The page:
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JFairman JFairman is offline
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Join Date: Jul 2006
Location: S. Florida
Posts: 7,224
Just want to add something about the cam spray bars.

I've looked at mine closely because 2 of the holes in my passenger side spray bar were clogged when I bought my car.

I've only been able to find 3 oil holes in each spray bar, one across from each cylinders valve train and there's only one spray bar in the top middle section of each cam tower.
The 3 oil holes in each spray bar point straight up vertcal and they probably wouldn't be able to cover everything evenly in the entire valve train if they sprayed sideways toward the camshaft or right at them with only 3 oil holes.

The oil comes out of the 3 holes in a straight stream of oil straight upwards [ take off the upper valve cover and start the car or crank the starter motor and watch!] and ricochets off the inside of the angled valve cover and splatters spreading out all over the camshaft lobes, rocker arms and shafts, valve springs, retainers and stems, and everything else in there lubricating and cooling everything.

I've heard the white teflon valve seals are preferred over the tighter dark colored rubber ones because they let a little more oil past to lubricate the guides and valve stems.

I wonder if anyone makes finned exhaust valve guides for sale and if it would be a good thing on a street car.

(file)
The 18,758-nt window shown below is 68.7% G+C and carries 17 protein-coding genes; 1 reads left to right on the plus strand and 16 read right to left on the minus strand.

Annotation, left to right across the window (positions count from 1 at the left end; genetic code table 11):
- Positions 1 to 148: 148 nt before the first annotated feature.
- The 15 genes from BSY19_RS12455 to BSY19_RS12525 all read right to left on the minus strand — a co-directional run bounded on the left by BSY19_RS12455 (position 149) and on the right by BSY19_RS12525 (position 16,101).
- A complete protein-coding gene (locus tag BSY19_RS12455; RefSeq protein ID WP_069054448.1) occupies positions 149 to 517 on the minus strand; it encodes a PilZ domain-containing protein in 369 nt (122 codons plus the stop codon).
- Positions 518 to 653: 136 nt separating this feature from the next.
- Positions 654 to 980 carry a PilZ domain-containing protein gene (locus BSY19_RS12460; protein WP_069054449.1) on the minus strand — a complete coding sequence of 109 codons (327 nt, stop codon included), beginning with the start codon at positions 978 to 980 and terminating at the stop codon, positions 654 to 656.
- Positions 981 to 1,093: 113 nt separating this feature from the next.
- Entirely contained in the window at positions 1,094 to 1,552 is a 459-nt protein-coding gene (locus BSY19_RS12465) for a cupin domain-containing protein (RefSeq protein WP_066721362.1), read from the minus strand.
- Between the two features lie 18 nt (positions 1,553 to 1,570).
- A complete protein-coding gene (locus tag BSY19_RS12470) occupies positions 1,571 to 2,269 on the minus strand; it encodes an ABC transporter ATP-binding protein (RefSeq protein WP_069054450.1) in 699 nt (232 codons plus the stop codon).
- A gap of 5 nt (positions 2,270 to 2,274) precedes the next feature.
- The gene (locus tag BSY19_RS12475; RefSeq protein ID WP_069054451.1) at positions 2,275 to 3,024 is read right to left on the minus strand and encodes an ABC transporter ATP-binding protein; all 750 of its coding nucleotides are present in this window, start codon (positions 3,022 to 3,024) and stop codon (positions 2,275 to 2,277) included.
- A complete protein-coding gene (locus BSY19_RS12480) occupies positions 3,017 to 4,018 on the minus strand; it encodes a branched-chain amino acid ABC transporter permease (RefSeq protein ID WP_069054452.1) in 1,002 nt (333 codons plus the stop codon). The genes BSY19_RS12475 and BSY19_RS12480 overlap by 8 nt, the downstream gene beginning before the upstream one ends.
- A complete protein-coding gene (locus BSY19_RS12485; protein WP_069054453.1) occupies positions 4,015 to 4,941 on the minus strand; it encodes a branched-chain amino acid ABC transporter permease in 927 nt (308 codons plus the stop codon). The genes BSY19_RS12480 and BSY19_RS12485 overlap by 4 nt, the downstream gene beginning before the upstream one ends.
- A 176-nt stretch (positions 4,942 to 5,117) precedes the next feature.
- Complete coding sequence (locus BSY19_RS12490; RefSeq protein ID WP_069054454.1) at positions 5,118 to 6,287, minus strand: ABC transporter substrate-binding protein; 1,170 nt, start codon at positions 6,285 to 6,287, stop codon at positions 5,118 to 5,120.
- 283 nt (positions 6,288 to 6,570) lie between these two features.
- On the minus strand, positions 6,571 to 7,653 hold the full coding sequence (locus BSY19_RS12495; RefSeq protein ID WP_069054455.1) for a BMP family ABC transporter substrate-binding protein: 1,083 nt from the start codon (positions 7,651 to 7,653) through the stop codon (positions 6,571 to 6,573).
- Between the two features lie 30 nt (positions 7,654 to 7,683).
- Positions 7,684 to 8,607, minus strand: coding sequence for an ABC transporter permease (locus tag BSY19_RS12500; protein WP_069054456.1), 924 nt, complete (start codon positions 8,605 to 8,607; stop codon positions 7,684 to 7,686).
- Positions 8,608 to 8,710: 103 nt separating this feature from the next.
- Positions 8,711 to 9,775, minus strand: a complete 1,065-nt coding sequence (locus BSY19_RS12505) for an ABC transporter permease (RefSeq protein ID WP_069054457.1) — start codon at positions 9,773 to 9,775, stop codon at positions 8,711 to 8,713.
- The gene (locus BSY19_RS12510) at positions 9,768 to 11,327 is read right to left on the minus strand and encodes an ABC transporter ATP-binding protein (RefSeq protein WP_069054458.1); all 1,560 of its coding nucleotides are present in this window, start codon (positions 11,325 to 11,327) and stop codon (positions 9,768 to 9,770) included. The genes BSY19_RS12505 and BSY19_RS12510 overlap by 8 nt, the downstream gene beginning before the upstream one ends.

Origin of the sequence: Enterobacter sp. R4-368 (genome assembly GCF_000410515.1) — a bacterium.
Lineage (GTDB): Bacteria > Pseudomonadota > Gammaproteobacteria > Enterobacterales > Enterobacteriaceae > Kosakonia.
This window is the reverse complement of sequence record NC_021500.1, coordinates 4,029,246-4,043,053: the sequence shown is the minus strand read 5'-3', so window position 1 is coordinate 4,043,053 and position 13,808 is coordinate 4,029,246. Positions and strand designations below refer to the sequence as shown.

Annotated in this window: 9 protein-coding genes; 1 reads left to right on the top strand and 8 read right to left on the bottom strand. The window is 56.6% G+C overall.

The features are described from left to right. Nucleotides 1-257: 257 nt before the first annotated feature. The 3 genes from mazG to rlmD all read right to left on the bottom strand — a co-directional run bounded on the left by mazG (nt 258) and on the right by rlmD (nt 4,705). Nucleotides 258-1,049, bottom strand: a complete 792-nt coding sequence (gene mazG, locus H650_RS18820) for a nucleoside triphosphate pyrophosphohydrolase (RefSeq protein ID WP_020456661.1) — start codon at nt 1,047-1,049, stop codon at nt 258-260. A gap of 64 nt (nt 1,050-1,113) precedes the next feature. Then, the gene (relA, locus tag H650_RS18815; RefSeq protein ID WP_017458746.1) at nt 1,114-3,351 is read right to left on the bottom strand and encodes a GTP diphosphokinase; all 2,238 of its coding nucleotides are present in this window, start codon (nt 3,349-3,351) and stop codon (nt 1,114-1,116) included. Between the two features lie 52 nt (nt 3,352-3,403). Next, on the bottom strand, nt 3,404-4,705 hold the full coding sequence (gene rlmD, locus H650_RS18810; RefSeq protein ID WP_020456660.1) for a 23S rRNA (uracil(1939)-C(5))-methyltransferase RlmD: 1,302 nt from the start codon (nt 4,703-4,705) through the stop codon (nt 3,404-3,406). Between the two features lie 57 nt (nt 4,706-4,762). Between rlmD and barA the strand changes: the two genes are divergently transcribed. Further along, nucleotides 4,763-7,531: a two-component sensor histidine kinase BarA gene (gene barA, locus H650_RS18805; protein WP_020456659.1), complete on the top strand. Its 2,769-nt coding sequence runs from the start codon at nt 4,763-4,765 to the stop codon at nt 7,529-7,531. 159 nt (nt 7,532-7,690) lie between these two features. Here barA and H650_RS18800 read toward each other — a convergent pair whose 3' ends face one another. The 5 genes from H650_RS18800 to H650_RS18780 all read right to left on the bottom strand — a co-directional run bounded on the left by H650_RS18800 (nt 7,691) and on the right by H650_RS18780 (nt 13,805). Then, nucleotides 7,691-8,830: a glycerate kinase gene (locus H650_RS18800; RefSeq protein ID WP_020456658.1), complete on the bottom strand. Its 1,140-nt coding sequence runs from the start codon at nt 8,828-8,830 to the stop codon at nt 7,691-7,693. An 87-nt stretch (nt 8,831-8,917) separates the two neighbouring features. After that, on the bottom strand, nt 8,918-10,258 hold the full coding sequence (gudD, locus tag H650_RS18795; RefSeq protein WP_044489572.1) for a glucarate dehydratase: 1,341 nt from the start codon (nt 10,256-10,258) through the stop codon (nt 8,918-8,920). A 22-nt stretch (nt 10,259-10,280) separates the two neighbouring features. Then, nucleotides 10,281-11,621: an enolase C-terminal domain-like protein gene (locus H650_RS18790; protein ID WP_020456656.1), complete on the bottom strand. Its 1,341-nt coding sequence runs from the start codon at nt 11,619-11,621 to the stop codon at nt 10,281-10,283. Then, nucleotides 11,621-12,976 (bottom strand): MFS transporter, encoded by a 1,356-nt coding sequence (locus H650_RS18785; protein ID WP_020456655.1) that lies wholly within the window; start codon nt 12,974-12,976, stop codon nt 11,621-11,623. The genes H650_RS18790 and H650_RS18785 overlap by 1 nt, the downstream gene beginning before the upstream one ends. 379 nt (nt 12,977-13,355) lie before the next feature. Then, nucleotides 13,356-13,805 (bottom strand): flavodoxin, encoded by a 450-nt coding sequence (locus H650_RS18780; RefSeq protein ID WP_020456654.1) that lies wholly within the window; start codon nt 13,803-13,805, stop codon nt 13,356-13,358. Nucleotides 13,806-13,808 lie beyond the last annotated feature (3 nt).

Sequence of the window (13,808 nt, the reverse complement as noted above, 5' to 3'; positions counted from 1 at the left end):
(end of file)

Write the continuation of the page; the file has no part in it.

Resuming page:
Doesn't look like a valve seal could be installed on the finned valve guide in the picture above so there is a good chance of a bigger cloud of oil smoke when starting the car after it sits overnight with those installed.
I'm guessing that because the bottom of the crankcase and the lower half of the cam towers fill with oil as it drains back into the case from the oil tank overnight.
If your oil tank level is towards the top of the safe range when running hot and then you take the upper valve cover off after the motor has sat 12 hours or so and look down in there with a flashlight you can the oil level in the bottom of the cam tower is halfway up the inside surface of the lower rocker cover so it is possible part of the exhaust valve stems and maybe the some exhaust valve guides are submerged in oil at that point.

The possibility of the oil level in the case and cam towers submerging the exhaust valve stems after sitting overnight also depends on how much oil is in the motor and oil tank, and some people like to run that at the low mark on the dipstick to lessen oil smoke on startup.

just some more thoughts...
Old 12-30-2009, 08:18 AM
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